Friday, February 12, 2010

Journal 1 Computing in the Clouds Nets 5

Johnson, D. (2009). Computing in the clouds. Learning and Leading with Technology, 37(4), Retrieved from

In this article, Doug Johnson, argues that computing in the clouds is the direction we are heading toward.  Throughout the article, Johnson, shows us how information will become more and more accessible for students and staff.  It will also be cheaper to use information. We are no longer dependent on purchasing expensive computers with great hard drives to store our information on, neither do we have to purchase software programs so we can write up essays for school or create a nice power point presentation.  As long as we can access the internet, we can also access our own “work.”  He continues to talk about the Netbook and how this device can help lower the cost for schools that can’t afford to purchase computers.  He also brings up the security of working in the clouds. He responds to questions such as how safe is it to store your information anywhere else than on your own computer and who owns the information.  Finally, he touches on adequate knowledge for educators to transmit the technological advantages that seem to know no boundaries to their students.  
To work in the cloud takes on a whole new meaning to me after reading this article. First I would like to say that I feel very humbled when I read this article and realize just how little I know about the technological advantages you can utilize to your own benefit.  I had also never heard the term “to work in the cloud” till I read this article. But when I think about it, I do it all the time. When I want to make a pdf, I don’t go and purchase a software program to do it.  I rather go on the internet and search for free pdf converters.  It is absolutely fabulous.  I can also find many free trial programs and editing programs that I use for pictures, I just never thought about it as working in the cloud. Having the possibility to compute in the clouds opens the possibility to be completely virtual. I never have to be in one place to do my work.  Working “in the clouds” opens up the possibility to students to bring their school work anywhere as long as there is internet access. I can also work in any setting without worrying about my “information.” Everything just seems easier. Where is the catch? It just seems too good to be true.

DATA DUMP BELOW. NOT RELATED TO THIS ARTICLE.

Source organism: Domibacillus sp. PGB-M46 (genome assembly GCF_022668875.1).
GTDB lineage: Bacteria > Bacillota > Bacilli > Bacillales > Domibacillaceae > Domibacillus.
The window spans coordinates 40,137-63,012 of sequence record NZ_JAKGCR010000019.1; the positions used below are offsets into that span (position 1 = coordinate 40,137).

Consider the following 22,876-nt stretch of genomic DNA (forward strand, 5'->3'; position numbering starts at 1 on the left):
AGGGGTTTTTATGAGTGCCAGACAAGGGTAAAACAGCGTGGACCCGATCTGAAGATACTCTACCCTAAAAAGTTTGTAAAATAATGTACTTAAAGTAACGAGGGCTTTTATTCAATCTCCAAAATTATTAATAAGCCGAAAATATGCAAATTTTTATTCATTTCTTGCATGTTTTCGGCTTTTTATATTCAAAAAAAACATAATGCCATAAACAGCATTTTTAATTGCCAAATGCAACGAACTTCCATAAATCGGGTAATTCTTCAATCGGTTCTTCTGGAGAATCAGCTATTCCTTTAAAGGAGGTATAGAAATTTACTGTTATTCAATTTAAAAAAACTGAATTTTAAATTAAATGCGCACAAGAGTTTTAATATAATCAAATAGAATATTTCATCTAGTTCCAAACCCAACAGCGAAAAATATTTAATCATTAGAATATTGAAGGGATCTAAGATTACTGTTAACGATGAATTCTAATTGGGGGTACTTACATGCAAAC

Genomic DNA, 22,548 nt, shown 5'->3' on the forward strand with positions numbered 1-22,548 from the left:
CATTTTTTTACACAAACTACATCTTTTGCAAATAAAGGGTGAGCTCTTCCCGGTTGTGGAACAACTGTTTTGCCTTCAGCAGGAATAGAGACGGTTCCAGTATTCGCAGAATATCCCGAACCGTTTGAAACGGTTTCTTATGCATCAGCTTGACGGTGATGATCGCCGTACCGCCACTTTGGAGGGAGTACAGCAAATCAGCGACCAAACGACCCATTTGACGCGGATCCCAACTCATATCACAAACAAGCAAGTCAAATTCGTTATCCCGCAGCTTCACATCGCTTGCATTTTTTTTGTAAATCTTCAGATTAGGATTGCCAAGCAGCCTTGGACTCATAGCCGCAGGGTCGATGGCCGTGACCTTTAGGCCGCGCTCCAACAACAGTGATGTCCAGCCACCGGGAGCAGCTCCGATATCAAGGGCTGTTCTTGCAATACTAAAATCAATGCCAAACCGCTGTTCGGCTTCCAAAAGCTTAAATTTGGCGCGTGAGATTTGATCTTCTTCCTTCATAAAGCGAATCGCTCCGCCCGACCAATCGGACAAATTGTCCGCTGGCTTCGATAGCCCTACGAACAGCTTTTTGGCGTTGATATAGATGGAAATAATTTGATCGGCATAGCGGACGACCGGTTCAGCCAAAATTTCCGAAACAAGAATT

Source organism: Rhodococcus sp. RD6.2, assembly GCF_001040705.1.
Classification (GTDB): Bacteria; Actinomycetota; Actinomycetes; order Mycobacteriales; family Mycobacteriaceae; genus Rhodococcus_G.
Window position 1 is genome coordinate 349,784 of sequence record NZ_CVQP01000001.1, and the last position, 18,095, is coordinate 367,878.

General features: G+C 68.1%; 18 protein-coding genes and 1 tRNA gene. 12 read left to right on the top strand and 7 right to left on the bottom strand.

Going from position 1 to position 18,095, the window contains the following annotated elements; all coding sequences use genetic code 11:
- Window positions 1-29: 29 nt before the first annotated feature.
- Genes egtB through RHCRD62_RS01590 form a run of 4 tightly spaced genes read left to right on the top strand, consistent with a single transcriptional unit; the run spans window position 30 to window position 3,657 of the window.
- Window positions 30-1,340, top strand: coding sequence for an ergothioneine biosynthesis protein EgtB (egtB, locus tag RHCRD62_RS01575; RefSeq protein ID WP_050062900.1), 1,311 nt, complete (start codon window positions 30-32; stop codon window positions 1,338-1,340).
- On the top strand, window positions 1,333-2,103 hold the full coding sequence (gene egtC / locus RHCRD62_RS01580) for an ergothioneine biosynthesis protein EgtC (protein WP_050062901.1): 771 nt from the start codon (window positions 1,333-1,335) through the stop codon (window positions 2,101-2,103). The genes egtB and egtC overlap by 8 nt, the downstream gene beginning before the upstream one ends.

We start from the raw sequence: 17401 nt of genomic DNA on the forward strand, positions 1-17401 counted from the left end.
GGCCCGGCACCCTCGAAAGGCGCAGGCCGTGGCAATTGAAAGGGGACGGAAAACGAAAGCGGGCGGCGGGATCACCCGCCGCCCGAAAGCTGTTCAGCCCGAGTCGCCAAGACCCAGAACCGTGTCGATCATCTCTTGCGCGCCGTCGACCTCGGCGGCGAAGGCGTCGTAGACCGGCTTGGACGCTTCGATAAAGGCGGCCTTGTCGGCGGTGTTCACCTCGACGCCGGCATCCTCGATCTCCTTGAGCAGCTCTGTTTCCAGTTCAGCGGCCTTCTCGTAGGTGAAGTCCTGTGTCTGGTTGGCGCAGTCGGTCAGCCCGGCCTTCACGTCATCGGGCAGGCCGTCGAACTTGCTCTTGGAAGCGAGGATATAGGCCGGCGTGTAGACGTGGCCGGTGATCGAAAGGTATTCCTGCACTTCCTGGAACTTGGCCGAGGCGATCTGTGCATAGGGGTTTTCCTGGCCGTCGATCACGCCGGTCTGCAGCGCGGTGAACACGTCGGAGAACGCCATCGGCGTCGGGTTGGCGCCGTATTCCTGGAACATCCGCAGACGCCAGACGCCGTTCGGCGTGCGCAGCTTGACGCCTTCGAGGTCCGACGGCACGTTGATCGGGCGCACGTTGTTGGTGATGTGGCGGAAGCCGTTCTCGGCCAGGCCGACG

Queston #1
Will the academic divide between the students in affluent areas and poorer neighborhoods increase even more if we start using Netbooks in the class room or is it possible to bridge some of the gap?
I have never used a Netbook, but from reading about it, it seems very useful and inexpensive. I believe the Netbook will serve as an inexpensive option for schools that can’t afford to purchase computers for their students.  But then again, there are many schools that probably will not be able to purchase the Netbooks either.  If schools move away from computers and expect their students to have Netbooks when they come to class, then I believe the gap will grow further.  There are many inexpensive computers on the market today, and still many people that don’t have a computer at home.  I do see how information is much more affordable to come by if using the Netbook and I believe that there are many schools that might be able to take advantage of this fact. Companies might also be more likely to donate Netbooks to a school than to give away an expensive computer. Overall, I believe that access to technology and information will always be a barrier between the students that have and the ones that don’t have and I don’t think the Netbook will help bridge the gap.
Question #2
What will the expectations be from the teachers in the class room and their knowledge about this technology?
It seems like if we use the Netbooks in the class rooms, the teachers are going to have to be much more technologically advanced in their knowledge. “Computing in the clouds” opens up the door to basically anywhere. Right now we have some sort of check and balance because we have the software on our computers in schools and the teachers for the most part know what the students are doing. Or at least should do. Once students” leave” their stationary class room computer, they will be able to access all and any type of information. They have to enter the internet to access their own files.  I don’t see how you can work securely if you are out in cyberspace where anybody can enter your data and you can enter others data. I thing this questions needs to be explored further.

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